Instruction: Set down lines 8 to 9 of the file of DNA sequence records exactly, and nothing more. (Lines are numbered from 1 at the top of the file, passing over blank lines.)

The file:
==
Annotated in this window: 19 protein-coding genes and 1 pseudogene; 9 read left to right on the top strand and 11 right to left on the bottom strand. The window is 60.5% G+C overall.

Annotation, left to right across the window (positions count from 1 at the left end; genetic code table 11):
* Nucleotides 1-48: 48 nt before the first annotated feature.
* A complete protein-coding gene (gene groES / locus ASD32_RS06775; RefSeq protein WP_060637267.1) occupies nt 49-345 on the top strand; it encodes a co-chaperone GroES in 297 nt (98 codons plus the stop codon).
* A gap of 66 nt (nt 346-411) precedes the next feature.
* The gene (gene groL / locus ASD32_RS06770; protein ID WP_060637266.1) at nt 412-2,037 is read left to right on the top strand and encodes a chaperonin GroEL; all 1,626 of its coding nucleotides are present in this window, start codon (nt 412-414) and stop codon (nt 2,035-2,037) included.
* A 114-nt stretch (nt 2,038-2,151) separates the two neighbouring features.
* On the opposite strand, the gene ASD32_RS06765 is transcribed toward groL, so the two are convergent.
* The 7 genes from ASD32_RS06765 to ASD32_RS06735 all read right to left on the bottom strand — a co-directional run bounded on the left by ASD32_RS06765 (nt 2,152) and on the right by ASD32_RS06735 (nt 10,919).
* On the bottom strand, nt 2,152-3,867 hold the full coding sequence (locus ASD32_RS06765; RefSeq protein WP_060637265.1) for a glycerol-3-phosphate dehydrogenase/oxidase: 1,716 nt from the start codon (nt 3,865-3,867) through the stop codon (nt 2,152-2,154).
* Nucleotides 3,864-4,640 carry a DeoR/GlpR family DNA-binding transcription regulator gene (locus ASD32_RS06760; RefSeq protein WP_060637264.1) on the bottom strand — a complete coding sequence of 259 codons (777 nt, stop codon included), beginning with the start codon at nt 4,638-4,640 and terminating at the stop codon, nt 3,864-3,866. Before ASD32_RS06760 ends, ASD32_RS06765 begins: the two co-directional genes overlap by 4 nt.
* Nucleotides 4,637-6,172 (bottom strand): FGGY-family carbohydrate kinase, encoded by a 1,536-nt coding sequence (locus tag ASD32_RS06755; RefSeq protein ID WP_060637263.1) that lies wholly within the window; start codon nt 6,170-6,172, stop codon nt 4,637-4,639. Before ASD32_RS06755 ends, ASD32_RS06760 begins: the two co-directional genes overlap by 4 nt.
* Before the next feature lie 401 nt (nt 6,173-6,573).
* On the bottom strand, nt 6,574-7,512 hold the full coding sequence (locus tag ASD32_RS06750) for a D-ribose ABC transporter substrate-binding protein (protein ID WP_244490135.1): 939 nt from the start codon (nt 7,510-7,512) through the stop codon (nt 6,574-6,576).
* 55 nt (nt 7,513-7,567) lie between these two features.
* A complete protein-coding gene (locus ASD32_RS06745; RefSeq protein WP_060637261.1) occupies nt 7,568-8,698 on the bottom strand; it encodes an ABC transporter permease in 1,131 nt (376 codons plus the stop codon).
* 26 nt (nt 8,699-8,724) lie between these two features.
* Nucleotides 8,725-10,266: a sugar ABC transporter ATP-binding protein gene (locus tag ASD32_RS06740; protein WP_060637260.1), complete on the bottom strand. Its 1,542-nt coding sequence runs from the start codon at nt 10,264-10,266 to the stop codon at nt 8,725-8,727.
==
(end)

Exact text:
* On the opposite strand, the gene ASD32_RS06765 is transcribed toward groL, so the two are convergent.
* The 7 genes from ASD32_RS06765 to ASD32_RS06735 all read right to left on the bottom strand — a co-directional run bounded on the left by ASD32_RS06765 (nt 2,152) and on the right by ASD32_RS06735 (nt 10,919).